Tuesday, April 2, 2013

B = Beta Reader: The A to Z Writer's Challenge


It was several years after I wrote my first novel before that I found out about the revered Beta Reader. I’d heard that phrase being thrown around five years ago at my first writer’s conference, and not wanting to seem as ignorant as I really was, I nodded my head and grinned when the conversation came too close to me to reply intelligently.  According to WikipediA, “a beta reader is a person who reads a written work with what as been described as a critical eye, with the aim of improving grammar, spelling, characterization, and general style of a story prior to its release to the general public.”  

If you're a writer and you don't have a couple of beta readers in your contact list--get them! They do not need to be authors, although that would be a plus. But they do need to be avid readers and know what makes a good story. 


7 comments:

Margo Kelly said...

Yup. Beta readers are essential! Especially since we, the writers, can see the entire story in our heads ... a beta reader lets us know where we have miscommunicated that vision.

Kate N said...

I am getting closer to needing a beta reader and I have a couple I could call on, but a question I have and doesnt seem to be anywhere is how many is too few and how many is overkill? Great post by the way :D

J.L. Schmidt said...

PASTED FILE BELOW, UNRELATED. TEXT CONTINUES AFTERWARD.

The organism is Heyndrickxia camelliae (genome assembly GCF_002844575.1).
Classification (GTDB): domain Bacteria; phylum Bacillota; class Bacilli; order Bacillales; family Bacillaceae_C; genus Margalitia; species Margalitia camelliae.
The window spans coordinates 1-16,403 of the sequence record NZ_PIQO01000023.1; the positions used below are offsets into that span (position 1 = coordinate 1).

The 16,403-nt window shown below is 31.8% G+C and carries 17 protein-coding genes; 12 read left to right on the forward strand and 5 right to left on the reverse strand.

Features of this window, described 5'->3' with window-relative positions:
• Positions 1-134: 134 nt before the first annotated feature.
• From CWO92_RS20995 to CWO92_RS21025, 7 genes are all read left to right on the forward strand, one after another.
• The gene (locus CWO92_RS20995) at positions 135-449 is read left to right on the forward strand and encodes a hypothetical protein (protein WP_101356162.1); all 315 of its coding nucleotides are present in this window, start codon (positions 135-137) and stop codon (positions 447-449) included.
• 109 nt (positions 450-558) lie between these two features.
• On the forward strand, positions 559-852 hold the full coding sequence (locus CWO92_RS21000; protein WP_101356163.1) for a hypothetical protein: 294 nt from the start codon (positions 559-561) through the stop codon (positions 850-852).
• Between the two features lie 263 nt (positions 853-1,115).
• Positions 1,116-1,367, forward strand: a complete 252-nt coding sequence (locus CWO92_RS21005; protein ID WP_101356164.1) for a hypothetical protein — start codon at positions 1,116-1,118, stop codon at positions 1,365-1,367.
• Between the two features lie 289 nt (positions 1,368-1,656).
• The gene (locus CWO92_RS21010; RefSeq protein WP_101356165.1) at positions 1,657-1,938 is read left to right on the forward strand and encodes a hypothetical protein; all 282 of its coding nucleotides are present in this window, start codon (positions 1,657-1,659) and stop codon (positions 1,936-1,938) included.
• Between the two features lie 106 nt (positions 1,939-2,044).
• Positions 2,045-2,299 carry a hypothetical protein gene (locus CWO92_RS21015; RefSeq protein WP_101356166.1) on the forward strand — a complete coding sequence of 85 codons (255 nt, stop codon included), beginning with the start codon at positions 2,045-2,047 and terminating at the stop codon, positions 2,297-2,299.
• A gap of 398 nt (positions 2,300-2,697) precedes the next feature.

I didn't really do beta readers with my first book, but I am definitely going to try to get a few for the sequel. What would you suggest my time-frame be? If I'm still making edits, but plan to release the book in mid-June... should I be looking for beta readers now, or wait a few weeks until I'm done with my "last" pass of editing?

Debra Erfert said...

Margo: my beta readers have asked questions that lead me to close serious plot holes that I never knew existed.

Kate: a good number is three, but if you can, don't give them the same manuscript. Let the second reader have an edited version--you know, the one you revised after you got it back from your first beta reader, and so forth. That way by the time you get to the 3rd reader, she/he won't be catching the same silly mistakes the 1st reader caught. But remember, with each reader comes a different point of view, and each may give you their "take" on how you should go with your story--if they are giving you their honest opinions and not just telling you "I love it". Don't give to your mother, or your sisters, because they fall into the "I love it" category of not being totally honest. It could be rotten at the core, and they wouldn't tell you--unless you aren't on good speaking terms to begin with. lol.

J.L.: wait until you're satisfied with your manuscript before you give it to a beta reader, or three. It may not be perfect, but June is fast approaching. Find at least two or three people who read your genre, and not people who will be willing to read your genre. Did you catch that? I've had readers who don't necessarily read romances beta read for me, but they would rather read sci-fi. They aren't written in the same way, and therefore the attention of the reader to my story is different, too. Good luck with your book!

ManicScribbler said...

Ah yes - such precious commodities - as valuable (and rare) as diamonds in my experience.

thelmaz said...

Yes, beta readers are great to have around. One of mine used to make notes in green pen and if there was nothing green on a page, I would call to see if she'd accidentally skipped it.

Debra Erfert said...

ManicScribbler, and they seem to be getting rarer these days.

thelmaz, green is much friendlier than red. Much.

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